The stage is opened with the cinematic flare of the location title on the curtain. The curtains are drawn back to reveal Robbie Hart (Stephen Lynch) showering backed by a drop of the brightest neon the Eighties could provide.
The Pre-Broadway Engagement of The Wedding Singer is an extremely entertaining show. The poor but talented wedding singer, Robbie Hart, and his band can bring joy to any newlywed couple's joyous day. Unfortunately, Robbie loses his love when his fiance stands him up at the alter. To add insult to injury, Julia Sullivan, a waitress and potential love interest, is just waiting on a proposal from her Stock Market tycoon boyfriend, Glen Guglia. When Glen finally asks Julia's hand in marriage, it shatters the hopes of the love-deprived Hart. However, with the help of Billy Idol, Tina Turner, Mr. T and President Reagan, Robbie lets loose his love to overshadow the cheating Glen Guglia.
Stephen Lynch was made for his role as Robbie. The chemistry between Lynch and Laura Benati (Julia) was simply breathtaking. Though the acting was slightly spotty at times, the majority of the performance was wonderful. Adinah Alexander (Grandma Angie) was undeniably hilarious in her telling of the eight (give or take) men before marriage while Felicia Finley (Linda) could not have embodied the Eighties more if she'd been asleep since '86.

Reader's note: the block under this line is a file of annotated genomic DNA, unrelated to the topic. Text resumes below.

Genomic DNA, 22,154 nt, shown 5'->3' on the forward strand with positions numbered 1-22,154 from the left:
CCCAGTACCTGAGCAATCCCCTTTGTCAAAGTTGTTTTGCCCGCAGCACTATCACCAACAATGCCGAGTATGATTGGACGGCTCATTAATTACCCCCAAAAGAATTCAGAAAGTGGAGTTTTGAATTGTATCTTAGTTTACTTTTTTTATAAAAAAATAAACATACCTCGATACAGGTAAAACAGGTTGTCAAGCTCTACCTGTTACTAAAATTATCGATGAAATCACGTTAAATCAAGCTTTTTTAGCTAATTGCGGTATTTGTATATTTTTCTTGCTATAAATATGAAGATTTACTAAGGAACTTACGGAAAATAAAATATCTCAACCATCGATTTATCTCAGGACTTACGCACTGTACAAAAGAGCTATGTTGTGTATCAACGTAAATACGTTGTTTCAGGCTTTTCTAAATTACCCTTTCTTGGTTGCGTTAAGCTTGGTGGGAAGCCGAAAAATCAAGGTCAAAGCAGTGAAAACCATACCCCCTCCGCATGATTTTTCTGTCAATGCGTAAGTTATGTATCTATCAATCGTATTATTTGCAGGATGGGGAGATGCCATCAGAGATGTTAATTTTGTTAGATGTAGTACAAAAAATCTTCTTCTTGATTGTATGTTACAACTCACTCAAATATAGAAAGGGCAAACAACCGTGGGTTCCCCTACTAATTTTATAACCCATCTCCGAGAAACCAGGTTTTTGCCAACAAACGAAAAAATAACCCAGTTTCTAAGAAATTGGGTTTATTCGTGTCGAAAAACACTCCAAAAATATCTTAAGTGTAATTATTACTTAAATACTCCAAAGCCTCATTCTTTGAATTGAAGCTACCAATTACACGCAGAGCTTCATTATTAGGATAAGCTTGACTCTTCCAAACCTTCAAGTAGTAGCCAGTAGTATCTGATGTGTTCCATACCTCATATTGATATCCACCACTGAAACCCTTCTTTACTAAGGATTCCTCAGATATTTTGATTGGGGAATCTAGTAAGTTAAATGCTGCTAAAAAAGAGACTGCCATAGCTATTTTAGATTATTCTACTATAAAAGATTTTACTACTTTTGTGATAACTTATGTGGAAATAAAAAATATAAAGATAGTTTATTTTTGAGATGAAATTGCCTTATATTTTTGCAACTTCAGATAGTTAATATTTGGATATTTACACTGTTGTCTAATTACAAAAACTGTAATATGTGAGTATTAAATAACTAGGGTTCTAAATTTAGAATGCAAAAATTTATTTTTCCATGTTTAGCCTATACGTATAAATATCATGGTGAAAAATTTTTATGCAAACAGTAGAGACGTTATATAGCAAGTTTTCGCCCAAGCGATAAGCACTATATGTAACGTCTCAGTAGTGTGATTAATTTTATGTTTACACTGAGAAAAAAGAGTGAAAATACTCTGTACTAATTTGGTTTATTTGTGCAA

With the Tony Award-winning team of designers, this show could not go wrong. Scott Pask has certainly proven his genius with the phenomenal sets and scenes. With a mixture of high-tech, low-tech and occasionally no-tech an audience member can easily get completely drawn into the world that is created. It seems that Gregory Gale may be responsible for the fashion of the Eighties originally given his precision in costuming. The tear-away's and add-on's absolutely made the wardrobe. Of course, where would any production be without a director, especially one as talented and accomplished as John Rando. Once again, a triumph to be recognized for years!
The combination of the original soundtrack of The Wedding Singer's 1998 film debut and the additional score from Matthew Sklar and Irwin Fisch was astonishingly well-compiled. Though at times the songs felt somewhat repetitive, it only added - if anything - to reminiscing back to those glorious days of neon and flock of seagulls haircuts... :)